Watching the daily motions of the Dow Jones Industrials (DJINDICES:^DJI) is unquestionably entertaining. But just like those who threw hundreds of dollars into the Powerball lottery earlier this week, focusing too much on the moves of a single hour can only give you a very limited insight into the markets.

In recent days, the Dow has seemingly moved up and down at the whim of politicians, with positive and negative comments bouncing back and forth, and pushing and pulling the market along with them. But to see the real reason why the Dow has moved, you have to look beyond its six-point gains this morning and gain some insight from this simple fact: For all the big moves the Dow has made this month, it's currently on pace to drop less than half a percent for November. Talk about sound and fury signifying nothing!

You can see the same daily ebbs and flows among individual stocks. Hewlett-Packard (NYSE:HPQ) has made big moves in both directions on various days, but the net effect over time has been huge losses for shareholders as the company continues to struggle for direction. Similarly, economically sensitive stock Caterpillar (NYSE:CAT) tends to rise and fall depending on the latest economic indicators that happen to come out on any given day, but it's well off its highs as persistent worries about the global economy have led both the company and its investors to reduce their long-term expectations of the business and the stock price.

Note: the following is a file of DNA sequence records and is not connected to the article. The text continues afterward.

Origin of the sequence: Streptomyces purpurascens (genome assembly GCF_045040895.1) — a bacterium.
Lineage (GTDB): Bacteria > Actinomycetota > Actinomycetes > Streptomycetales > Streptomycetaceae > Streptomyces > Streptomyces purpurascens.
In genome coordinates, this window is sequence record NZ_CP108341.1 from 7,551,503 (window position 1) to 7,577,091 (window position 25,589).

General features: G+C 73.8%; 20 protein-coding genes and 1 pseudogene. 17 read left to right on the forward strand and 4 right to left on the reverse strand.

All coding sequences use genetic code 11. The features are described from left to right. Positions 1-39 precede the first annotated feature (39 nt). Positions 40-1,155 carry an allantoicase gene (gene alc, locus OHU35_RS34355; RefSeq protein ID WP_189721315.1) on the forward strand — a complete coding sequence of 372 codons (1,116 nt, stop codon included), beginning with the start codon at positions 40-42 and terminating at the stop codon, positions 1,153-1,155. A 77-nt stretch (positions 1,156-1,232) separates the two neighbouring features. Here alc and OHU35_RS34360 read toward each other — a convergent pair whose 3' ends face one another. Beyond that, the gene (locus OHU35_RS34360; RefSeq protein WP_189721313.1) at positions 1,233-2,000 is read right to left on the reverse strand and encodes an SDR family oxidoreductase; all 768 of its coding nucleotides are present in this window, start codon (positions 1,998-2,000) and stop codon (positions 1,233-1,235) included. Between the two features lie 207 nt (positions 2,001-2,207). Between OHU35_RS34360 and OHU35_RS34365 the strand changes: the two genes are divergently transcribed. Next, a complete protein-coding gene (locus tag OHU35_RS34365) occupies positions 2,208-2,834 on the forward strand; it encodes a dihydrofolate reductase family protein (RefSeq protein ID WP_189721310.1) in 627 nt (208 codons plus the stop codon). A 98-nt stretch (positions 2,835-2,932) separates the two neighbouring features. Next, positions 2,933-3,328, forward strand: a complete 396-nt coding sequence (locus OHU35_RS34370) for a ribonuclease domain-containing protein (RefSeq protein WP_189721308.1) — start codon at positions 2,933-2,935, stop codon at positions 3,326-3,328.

Admittedly, looking at the stock market regularly is important, and sometimes, key pieces of news really do have potential to have long-term impacts on a stock. Outside the Dow today, Zynga (NASDAQ:ZNGA) is falling sharply after restructuring its relationship with Facebook (NASDAQ:FB) to allow it to host games outside of the social network's website. That relationship has huge implications for Zynga, as Fool contributor Evan Niu details in his premium report on the social gaming company, and so changes to it will have a big impact on the company going forward. But in the long run, whatever move Zynga's stock makes today will pale in comparison to its long-term rise or fall.

Fool contributor Dan Caplinger has no positions in the stocks mentioned above. The Motley Fool owns shares of and has options positions on Facebook. Motley Fool newsletter services recommend Facebook. Try any of our Foolish newsletter services free for 30 days. We Fools may not all hold the same opinions, but we all believe that considering a diverse range of insights makes us better investors. The Motley Fool has a disclosure policy.